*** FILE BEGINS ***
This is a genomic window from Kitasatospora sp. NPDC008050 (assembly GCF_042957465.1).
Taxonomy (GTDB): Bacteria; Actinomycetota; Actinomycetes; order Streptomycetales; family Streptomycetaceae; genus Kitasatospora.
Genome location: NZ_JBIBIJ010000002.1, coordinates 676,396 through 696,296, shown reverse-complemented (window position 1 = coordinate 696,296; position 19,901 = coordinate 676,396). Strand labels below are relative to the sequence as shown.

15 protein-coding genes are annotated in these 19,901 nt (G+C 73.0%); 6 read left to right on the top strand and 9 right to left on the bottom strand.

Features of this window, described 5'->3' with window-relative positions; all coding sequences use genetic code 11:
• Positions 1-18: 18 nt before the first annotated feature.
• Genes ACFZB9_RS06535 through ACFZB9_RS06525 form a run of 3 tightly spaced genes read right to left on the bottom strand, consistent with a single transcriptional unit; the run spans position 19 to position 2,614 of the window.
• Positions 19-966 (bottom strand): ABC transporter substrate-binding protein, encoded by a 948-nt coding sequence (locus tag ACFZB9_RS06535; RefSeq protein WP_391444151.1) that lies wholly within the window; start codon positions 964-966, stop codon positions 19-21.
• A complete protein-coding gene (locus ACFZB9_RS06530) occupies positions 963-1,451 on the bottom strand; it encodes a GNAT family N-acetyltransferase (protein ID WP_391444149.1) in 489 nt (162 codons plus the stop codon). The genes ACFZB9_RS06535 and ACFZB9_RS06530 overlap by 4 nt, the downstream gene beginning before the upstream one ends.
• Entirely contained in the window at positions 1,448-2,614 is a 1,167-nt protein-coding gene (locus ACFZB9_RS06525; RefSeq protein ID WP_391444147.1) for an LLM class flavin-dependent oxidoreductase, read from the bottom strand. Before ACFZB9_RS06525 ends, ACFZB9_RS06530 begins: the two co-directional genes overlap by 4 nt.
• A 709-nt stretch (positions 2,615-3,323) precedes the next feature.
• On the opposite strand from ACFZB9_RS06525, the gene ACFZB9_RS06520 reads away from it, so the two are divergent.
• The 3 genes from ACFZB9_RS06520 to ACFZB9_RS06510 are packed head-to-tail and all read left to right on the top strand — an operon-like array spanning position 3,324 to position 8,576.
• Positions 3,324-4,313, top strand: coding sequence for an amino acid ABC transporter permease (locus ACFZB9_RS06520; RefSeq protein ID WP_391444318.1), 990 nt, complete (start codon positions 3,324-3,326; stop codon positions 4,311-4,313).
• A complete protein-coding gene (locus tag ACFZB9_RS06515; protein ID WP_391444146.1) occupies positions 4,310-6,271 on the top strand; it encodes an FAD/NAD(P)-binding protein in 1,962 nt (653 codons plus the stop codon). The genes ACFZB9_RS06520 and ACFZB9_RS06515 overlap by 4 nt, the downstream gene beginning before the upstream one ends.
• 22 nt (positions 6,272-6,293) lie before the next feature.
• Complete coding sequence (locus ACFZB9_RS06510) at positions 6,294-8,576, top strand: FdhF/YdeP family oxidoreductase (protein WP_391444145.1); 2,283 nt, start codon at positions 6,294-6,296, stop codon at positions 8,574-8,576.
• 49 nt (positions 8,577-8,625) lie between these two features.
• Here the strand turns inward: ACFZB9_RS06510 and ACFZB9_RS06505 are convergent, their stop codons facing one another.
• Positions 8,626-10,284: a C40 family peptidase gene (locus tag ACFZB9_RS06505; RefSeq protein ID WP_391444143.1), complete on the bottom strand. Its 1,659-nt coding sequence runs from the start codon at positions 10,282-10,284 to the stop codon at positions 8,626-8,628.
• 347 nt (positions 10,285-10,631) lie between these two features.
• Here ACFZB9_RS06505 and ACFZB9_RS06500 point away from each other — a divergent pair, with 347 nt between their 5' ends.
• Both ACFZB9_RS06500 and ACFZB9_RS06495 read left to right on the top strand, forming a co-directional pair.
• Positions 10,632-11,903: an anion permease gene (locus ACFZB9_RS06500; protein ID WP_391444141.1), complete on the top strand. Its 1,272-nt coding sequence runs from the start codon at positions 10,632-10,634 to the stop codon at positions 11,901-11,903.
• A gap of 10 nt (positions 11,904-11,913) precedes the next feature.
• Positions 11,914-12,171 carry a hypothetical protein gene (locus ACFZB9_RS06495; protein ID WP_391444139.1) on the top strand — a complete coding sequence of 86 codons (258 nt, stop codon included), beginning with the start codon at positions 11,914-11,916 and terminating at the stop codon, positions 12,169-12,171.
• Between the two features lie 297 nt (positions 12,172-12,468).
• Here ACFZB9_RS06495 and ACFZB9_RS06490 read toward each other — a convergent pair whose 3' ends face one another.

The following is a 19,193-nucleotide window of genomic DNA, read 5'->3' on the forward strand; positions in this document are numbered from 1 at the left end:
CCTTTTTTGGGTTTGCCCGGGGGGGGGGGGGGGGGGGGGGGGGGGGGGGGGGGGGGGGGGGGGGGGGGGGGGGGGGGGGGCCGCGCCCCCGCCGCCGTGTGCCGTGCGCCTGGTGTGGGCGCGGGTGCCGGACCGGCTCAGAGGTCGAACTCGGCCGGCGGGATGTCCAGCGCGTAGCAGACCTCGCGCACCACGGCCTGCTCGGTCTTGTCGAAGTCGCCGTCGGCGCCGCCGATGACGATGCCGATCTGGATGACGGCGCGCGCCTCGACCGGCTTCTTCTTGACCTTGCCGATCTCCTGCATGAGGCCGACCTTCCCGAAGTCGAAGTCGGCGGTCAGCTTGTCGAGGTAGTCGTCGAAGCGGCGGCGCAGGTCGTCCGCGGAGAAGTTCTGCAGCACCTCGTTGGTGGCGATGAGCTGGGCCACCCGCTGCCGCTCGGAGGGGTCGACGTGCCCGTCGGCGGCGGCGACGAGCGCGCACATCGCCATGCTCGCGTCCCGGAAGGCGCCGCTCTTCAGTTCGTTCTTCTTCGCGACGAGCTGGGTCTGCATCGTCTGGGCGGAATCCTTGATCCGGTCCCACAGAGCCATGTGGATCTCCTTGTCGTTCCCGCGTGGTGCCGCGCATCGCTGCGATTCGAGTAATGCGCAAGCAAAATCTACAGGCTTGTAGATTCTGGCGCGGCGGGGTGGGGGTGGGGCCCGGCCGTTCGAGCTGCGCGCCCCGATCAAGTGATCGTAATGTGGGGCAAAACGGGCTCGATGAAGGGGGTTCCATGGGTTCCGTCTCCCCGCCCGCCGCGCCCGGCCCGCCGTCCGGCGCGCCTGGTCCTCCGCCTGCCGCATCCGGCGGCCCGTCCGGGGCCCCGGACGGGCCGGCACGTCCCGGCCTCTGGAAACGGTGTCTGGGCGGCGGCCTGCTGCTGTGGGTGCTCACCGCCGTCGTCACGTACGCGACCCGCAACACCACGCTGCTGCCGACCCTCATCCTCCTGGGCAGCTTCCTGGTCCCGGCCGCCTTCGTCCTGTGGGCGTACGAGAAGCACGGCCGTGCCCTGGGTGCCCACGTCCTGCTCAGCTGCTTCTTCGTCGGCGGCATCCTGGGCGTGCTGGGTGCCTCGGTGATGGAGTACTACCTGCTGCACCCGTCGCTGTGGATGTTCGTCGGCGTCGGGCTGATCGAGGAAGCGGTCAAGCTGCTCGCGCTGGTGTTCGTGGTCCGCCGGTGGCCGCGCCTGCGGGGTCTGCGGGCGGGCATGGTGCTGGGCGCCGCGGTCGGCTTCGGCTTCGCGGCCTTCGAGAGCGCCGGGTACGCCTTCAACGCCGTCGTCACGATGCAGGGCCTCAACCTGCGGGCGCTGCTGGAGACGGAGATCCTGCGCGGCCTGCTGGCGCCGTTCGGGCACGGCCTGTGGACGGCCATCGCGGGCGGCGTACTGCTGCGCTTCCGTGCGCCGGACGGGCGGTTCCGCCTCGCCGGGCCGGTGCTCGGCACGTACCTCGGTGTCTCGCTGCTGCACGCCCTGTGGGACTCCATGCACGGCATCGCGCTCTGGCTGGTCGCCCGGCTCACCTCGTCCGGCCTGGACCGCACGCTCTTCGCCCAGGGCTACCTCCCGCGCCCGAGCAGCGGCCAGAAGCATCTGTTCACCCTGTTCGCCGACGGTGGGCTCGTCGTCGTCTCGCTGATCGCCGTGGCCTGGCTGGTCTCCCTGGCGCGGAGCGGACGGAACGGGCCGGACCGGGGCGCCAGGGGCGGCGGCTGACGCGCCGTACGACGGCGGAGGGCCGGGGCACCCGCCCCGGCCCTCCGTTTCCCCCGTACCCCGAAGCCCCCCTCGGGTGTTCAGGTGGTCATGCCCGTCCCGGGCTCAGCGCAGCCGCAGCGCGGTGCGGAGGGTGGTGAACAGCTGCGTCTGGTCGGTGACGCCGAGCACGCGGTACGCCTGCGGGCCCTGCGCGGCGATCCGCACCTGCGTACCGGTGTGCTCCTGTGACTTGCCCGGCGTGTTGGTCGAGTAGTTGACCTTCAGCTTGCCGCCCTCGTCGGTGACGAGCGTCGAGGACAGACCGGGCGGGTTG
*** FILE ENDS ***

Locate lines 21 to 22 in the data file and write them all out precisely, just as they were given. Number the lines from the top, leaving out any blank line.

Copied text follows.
• 347 nt (positions 10,285-10,631) lie between these two features.
• Here ACFZB9_RS06505 and ACFZB9_RS06500 point away from each other — a divergent pair, with 347 nt between their 5' ends.